LNG facilities are, in essence, refineries for methane gas. They receive relatively “raw” methane gas by pipeline, remove impurities, and liquefy the refined gas for storage or export. Some of the impurities, such as water vapor and sour gas, are removed to meet pipeline specifications or because they damage equipment. Other impurities, such as propane, butane, and ethane, are removed for sale—they often have higher sales values than the pipeline gas itself. Much of North America’s LNG exports are “unconventional” gas resources—meaning the gas is fracked.
After raw methane gas has been processed, the refined gas that will be distributed to consumers is 85 to 95 percent methane, depending on the source of the gas. It also contains small amounts of other gases such as ethane, propane, and nitrogen. Some of the refined gas powers equipment at the facility, while most of it is piped to equipment that cools the gas to -260° F (-162° C). At this temperature, it changes state from gas to liquid, taking up 1/600th of the volume it occupied as a gas. This volume reduction means companies can store or transport the natural gas in much larger quantities.
The equipment used to cool the gas makes up a “liquefaction train,” which has similar components to a household refrigerator. It includes a device where the gas is chilled (called a “heat exchanger” or “cold box”), a compressor that chills the refrigerants, and a power source that drives the compressor. The power source is typically a gas or steam turbine, similar to those found in oil refineries, power plants, and large chemical plants. Gas-driven turbines have been standard for over 30 years, largely replacing steam turbines. Some LNG facilities have just one liquefaction train, but most LNG facilities have more than one, producing greater energy demand and higher emissions.
After liquefaction, LNG is stored in a tank that keeps it cold enough to remain in liquid form. Maintaining the cryogenic temperature of LNG consumes a lot of energy, which is why large facilities usually have power generation stations on-site. Liquefaction and power equipment generate the most sizeable share of emissions at an LNG facility.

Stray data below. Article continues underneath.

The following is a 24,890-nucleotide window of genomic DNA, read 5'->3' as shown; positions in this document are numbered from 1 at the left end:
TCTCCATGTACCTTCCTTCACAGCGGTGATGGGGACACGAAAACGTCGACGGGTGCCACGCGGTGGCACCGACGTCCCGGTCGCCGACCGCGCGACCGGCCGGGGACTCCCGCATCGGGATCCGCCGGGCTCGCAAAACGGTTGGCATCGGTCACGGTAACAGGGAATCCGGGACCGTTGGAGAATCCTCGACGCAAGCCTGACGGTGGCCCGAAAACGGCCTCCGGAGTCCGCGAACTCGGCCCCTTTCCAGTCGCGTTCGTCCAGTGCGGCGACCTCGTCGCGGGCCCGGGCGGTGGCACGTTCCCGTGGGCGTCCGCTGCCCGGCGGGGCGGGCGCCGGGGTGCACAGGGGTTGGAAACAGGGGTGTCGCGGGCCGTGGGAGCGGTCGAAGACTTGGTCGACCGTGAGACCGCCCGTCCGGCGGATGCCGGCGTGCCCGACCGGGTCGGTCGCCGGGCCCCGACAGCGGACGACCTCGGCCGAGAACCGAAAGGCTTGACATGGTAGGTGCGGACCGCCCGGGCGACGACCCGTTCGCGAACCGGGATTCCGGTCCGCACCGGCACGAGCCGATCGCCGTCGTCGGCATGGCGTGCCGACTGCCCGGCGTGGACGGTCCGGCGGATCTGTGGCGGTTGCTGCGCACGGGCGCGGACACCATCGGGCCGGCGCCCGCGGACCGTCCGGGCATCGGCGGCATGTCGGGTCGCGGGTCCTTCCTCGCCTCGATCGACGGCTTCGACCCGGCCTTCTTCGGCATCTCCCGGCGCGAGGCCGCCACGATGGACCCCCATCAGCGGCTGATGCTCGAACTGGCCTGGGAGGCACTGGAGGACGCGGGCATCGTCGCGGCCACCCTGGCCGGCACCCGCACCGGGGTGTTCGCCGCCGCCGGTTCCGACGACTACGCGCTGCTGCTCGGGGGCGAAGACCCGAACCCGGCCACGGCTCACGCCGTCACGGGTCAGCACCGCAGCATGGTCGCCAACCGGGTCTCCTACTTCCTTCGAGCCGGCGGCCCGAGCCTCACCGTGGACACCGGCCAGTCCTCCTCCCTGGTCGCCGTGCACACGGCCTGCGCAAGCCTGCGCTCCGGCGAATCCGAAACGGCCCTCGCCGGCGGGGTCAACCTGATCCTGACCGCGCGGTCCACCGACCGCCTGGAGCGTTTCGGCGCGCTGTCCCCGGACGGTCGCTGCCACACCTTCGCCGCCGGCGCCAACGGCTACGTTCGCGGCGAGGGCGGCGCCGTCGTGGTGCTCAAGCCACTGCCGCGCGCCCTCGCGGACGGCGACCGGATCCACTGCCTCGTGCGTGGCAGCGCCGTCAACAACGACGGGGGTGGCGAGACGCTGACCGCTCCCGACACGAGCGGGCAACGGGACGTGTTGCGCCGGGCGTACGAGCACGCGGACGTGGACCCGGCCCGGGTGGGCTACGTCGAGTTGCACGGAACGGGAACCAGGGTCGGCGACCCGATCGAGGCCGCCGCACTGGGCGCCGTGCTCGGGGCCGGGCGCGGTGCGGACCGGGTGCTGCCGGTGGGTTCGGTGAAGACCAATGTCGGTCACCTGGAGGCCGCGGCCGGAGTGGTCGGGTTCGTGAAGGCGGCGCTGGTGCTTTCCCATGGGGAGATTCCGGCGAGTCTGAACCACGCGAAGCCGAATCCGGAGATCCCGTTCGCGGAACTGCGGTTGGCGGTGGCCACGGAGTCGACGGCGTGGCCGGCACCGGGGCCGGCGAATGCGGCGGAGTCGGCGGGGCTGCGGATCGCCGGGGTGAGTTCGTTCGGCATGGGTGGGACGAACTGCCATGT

At a “peak shaving” facility, methane gas is refined and stored as LNG for peak demand during winter months, when it is re-gasified and distributed to natural gas customers. At an export facility, methane gas is refined and stored as LNG until it is loaded onto export tankers. At other facilities, such as marine bunkering facilities or import terminals, the LNG is stored until needed for regional sales or to fuel marine vessels.
LNG facilities produce emissions in at least five different ways:
- Fuel-fired equipment powers a facility’s gas refining and refrigeration processes by burning methane gas and produces the largest portion of a facility’s emissions.
- Venting removes surplus gases from processing equipment and disposes of waste gas. As a normal part of liquefaction and storage at an LNG facility, venting releases the greenhouse gases methane and CO2 directly into the atmosphere.
- Flaring burns waste gases, converting them into carbon dioxide and nitrogen oxide as well as other pollutants like carbon monoxide and particulate matter.
- “Fugitive emissions” of methane gas escape directly into the atmosphere from various pieces of equipment, including pipelines that feed gas to facility equipment.
- Marine emissions are released from the LNG tankers, many of which run on heavy fuel oil and emit related pollutants, including particulate matter, a significant contributor to lung and heart conditions in humans. An LNG tanker typically spends around 24 hours at port, and some facilities would likely have multiple vessel calls per week.